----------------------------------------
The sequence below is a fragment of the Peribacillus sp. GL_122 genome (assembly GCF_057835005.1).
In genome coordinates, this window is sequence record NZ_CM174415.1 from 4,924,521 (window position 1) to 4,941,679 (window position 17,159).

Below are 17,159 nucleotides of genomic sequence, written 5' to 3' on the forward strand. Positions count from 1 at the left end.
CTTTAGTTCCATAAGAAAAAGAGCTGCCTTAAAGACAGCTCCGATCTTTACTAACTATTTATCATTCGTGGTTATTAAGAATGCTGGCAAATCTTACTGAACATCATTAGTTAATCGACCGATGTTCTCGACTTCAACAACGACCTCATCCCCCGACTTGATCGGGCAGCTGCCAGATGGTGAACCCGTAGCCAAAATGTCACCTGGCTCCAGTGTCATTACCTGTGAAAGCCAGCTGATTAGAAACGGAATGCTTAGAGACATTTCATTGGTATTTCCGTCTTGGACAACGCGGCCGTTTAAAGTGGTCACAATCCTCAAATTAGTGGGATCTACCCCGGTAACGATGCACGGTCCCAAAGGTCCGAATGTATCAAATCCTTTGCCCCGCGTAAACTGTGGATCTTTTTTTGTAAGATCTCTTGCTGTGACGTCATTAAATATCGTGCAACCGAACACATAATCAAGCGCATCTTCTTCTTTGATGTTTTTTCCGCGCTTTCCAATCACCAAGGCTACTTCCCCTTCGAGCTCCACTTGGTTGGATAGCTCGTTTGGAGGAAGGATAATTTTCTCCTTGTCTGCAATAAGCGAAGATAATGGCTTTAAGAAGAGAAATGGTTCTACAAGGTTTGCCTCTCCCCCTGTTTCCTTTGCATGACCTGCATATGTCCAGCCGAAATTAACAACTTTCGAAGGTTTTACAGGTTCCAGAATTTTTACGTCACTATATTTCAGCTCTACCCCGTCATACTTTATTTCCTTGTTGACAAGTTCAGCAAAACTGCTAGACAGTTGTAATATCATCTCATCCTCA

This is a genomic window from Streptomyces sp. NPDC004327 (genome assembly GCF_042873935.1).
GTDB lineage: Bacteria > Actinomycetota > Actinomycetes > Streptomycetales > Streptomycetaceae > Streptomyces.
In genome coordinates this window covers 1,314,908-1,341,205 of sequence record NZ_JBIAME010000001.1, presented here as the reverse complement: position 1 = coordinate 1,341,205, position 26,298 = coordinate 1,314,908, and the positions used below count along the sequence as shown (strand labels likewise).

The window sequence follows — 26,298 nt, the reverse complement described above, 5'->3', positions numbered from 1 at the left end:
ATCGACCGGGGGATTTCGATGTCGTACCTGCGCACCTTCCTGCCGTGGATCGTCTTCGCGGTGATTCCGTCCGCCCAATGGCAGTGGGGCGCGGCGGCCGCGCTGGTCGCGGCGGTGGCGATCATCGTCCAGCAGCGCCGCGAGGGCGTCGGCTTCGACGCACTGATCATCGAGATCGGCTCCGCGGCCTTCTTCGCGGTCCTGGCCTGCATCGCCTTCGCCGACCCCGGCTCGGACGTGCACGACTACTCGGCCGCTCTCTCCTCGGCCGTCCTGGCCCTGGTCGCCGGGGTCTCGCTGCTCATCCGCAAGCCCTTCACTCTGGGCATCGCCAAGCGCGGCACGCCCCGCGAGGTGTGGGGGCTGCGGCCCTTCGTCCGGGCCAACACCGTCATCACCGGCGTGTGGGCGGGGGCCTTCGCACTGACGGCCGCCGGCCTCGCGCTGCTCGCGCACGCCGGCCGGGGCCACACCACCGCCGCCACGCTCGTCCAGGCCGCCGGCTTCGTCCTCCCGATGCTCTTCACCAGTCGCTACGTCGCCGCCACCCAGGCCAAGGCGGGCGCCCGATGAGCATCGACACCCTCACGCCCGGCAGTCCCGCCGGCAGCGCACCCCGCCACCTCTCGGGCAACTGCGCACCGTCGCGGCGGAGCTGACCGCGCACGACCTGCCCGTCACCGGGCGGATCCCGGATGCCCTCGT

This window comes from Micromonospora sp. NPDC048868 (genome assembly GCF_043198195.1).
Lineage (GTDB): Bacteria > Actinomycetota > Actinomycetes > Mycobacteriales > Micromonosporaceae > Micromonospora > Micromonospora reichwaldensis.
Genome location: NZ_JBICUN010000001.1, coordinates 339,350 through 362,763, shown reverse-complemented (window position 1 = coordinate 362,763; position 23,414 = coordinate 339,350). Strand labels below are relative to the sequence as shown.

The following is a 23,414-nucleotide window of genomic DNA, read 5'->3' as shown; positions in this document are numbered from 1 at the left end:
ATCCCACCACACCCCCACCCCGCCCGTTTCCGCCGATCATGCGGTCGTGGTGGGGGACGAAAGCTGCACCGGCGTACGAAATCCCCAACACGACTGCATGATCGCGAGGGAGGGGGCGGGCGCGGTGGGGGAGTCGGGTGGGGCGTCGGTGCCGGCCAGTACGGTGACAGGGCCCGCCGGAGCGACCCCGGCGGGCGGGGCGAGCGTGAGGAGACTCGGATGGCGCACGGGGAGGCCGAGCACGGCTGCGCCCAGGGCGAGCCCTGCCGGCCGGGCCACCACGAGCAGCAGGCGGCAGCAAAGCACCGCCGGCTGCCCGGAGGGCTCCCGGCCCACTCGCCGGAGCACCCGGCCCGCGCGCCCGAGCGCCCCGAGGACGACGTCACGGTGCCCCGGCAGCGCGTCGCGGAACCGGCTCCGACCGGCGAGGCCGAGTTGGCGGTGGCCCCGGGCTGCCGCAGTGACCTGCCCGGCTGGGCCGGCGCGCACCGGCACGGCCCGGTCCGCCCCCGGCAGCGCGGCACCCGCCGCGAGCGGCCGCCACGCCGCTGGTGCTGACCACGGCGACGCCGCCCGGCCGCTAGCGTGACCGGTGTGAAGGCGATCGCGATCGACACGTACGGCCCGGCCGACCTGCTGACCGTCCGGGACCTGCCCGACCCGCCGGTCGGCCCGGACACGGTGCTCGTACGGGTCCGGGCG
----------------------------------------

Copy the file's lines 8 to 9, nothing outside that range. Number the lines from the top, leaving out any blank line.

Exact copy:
The window sequence follows — 26,298 nt, the reverse complement described above, 5'->3', positions numbered from 1 at the left end:
ATCGACCGGGGGATTTCGATGTCGTACCTGCGCACCTTCCTGCCGTGGATCGTCTTCGCGGTGATTCCGTCCGCCCAATGGCAGTGGGGCGCGGCGGCCGCGCTGGTCGCGGCGGTGGCGATCATCGTCCAGCAGCGCCGCGAGGGCGTCGGCTTCGACGCACTGATCATCGAGATCGGCTCCGCGGCCTTCTTCGCGGTCCTGGCCTGCATCGCCTTCGCCGACCCCGGCTCGGACGTGCACGACTACTCGGCCGCTCTCTCCTCGGCCGTCCTGGCCCTGGTCGCCGGGGTCTCGCTGCTCATCCGCAAGCCCTTCACTCTGGGCATCGCCAAGCGCGGCACGCCCCGCGAGGTGTGGGGGCTGCGGCCCTTCGTCCGGGCCAACACCGTCATCACCGGCGTGTGGGCGGGGGCCTTCGCACTGACGGCCGCCGGCCTCGCGCTGCTCGCGCACGCCGGCCGGGGCCACACCACCGCCGCCACGCTCGTCCAGGCCGCCGGCTTCGTCCTCCCGATGCTCTTCACCAGTCGCTACGTCGCCGCCACCCAGGCCAAGGCGGGCGCCCGATGAGCATCGACACCCTCACGCCCGGCAGTCCCGCCGGCAGCGCACCCCGCCACCTCTCGGGCAACTGCGCACCGTCGCGGCGGAGCTGACCGCGCACGACCTGCCCGTCACCGGGCGGATCCCGGATGCCCTCGT